Mark Garroway was the second-highest-ranking officer in the Marine Mars Expeditionary Force, a thirty-man unit comprised of a single, specially assembled weapons platoon on special deployment ... very special deployment. General Warhurst himself had put this op together, a last-ditch attempt at saving the US Marines from the Washington compromiser corps. Tradition might dictate that Garroway was a rifleman first, but he rarely thought of himself as such these days. He was forty-four years old and had been in the Corps for almost twenty-five years. A mustang, he'd mated out as an enlisted man, an aviation electronics specialist. When he'd re-upped after his first hitch, however, the Marines had paid for him to finish his interrupted tour at college, including stints first at MIT, and later at Carnegie Mellon University in Pittsburgh, and his area of expertise shifted from straight avionics to the obtuse, complex, and frequently highly classified electronics found in military communications, robotics, and Al computer systems. By then, of course, he'd received his commission, and he spent most of the next ten years working on classified programs at half a dozen research labs, from Aberdeen, Maryland, to Sandia, New Mexico, to Osaka, Japan.
His communications electronics expertise was the reason he was a pan of the MMEF. Technically, he'd volunteered as a CE Tech for the Marine Mars Expeditionary Force, but no less a Corps luminary than Genend Montgomery Warhurst had personally requested that he accompany the expedition, and so far as Garroway was concerned, a request by the commandant of the US Marine Corps was a direct order -- a politely disguised one, perhaps, but a direct order all the same.
Garroway's primary responsibility on the mission was to oversee the maintenance of the Marines' computers and electronic gear -- especially the microcomp, circuits that controlled their battle armor, commo gear, and assault rifles. Vital work, certainly, but considerably less than a full-time job. If it hadn't been for the fact that he wag also Colonel Lloyd's executive officer, his second-in-command, Garroway thought he would have gone mad from the boredom by now.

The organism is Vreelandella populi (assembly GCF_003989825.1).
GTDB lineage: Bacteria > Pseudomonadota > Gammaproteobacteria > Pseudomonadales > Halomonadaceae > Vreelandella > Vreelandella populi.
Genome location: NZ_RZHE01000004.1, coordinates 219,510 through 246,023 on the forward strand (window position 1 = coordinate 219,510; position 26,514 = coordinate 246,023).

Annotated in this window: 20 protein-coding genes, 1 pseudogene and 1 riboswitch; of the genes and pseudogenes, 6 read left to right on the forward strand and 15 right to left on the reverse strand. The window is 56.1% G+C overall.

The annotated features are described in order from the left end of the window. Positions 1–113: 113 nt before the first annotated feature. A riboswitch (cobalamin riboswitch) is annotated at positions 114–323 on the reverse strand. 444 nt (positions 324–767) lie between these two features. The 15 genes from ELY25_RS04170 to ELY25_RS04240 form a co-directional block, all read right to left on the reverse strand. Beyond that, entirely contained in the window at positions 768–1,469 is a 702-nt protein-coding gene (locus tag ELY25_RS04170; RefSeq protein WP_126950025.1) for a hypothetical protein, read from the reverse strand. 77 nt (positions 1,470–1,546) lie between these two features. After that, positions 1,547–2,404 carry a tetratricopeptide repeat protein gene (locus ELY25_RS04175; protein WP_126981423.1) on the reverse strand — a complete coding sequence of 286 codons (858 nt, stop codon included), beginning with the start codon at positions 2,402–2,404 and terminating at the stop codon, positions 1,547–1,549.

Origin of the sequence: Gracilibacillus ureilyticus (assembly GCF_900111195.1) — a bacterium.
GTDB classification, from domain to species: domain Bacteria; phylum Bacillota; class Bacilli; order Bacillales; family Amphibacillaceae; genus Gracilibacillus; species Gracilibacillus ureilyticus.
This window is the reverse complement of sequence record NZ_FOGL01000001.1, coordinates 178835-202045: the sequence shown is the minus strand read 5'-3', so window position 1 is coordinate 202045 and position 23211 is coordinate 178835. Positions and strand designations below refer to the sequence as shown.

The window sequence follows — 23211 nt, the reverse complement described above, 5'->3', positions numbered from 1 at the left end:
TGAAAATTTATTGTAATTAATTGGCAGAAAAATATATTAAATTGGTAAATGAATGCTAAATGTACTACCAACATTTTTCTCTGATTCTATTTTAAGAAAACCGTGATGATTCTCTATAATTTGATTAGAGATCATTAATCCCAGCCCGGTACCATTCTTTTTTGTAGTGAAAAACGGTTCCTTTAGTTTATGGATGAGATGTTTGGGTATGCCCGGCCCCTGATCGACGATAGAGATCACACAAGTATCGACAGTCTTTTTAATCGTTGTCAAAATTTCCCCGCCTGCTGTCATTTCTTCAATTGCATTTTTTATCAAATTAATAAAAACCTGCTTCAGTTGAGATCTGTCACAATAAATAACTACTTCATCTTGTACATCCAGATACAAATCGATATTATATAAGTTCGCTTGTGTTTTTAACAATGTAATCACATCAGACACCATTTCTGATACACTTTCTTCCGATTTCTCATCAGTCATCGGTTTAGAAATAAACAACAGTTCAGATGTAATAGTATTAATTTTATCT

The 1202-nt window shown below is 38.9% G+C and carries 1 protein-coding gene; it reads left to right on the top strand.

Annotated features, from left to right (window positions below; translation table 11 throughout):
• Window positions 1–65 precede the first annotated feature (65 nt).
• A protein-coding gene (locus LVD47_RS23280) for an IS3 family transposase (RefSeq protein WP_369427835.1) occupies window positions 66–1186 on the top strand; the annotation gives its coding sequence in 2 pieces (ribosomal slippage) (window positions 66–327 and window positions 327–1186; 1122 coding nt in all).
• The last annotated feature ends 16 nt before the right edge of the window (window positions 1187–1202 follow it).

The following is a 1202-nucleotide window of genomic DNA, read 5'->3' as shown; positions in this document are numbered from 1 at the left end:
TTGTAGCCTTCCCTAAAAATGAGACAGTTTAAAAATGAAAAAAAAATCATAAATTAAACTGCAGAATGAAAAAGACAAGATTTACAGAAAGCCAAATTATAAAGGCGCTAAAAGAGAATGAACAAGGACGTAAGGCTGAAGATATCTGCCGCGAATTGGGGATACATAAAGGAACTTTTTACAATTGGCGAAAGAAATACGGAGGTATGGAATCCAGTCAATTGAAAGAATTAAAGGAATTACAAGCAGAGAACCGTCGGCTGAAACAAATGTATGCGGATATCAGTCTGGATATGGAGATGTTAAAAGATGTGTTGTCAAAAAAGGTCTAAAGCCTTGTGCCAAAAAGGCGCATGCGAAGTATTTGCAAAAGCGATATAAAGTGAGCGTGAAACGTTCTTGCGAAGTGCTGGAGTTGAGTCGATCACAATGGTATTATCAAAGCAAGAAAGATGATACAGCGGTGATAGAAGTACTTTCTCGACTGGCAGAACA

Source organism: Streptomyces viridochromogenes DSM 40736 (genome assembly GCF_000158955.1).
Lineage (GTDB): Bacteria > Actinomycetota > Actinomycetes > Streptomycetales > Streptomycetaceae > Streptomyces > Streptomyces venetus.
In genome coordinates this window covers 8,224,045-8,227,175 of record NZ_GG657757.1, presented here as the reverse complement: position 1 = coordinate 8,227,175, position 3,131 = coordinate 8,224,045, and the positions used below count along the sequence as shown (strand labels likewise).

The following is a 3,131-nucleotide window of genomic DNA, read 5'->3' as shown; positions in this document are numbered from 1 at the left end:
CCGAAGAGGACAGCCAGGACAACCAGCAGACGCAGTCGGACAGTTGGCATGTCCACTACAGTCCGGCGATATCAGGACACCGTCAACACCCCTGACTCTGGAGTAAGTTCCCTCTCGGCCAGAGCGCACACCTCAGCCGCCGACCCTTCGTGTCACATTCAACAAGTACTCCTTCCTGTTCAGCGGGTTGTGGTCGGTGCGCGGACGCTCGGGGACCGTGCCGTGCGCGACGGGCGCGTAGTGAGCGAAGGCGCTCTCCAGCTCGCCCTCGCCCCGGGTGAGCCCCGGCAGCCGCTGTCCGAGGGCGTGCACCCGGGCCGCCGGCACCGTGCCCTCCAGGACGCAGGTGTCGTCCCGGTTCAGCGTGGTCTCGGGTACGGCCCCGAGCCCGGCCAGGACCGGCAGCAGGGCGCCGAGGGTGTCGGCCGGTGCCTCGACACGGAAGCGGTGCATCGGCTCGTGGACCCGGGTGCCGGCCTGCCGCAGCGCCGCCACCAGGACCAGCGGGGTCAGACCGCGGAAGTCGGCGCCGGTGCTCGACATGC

His eyes followed the stately drift of Mars past the control deck's windows. He still hadn't accustomed himself to the strangeness, the alienness of the world. At the moment, it looked like a small and seriously diseased orange, its overall yellow-ocher coloration interrupted by patches, streaks, and smears of dark browns and grays. The north polar ice cap was a slender glimmer of sun-dazzled white. That band of black and dark fed along the equator was almost certainly the Valles Marineris ... the Valley of the Mariner Spacecraft. Despite over a year of study, he could recognize little else in the way of surface features save the polar cap and the three dark smudges of the Tharsis volcanoes.
And then the Polyakov's slow rotation carried the planet past the edge of the window, and he was looking at stars and emptiness once more.
To his left, Commander Joshua Reiner reached up and tapped one of the monitor displays on the console above his workstation in that annoying way people have of trying to chivvy delicate electronics into proper operation.
"We got a fault in camera sixty-two. No picture." Reiner tried upping the gain on a volume control. "No sound, either."
"Is the thing on?"
"Yup. Readouts say it is, anyway. Must be a loose connection. "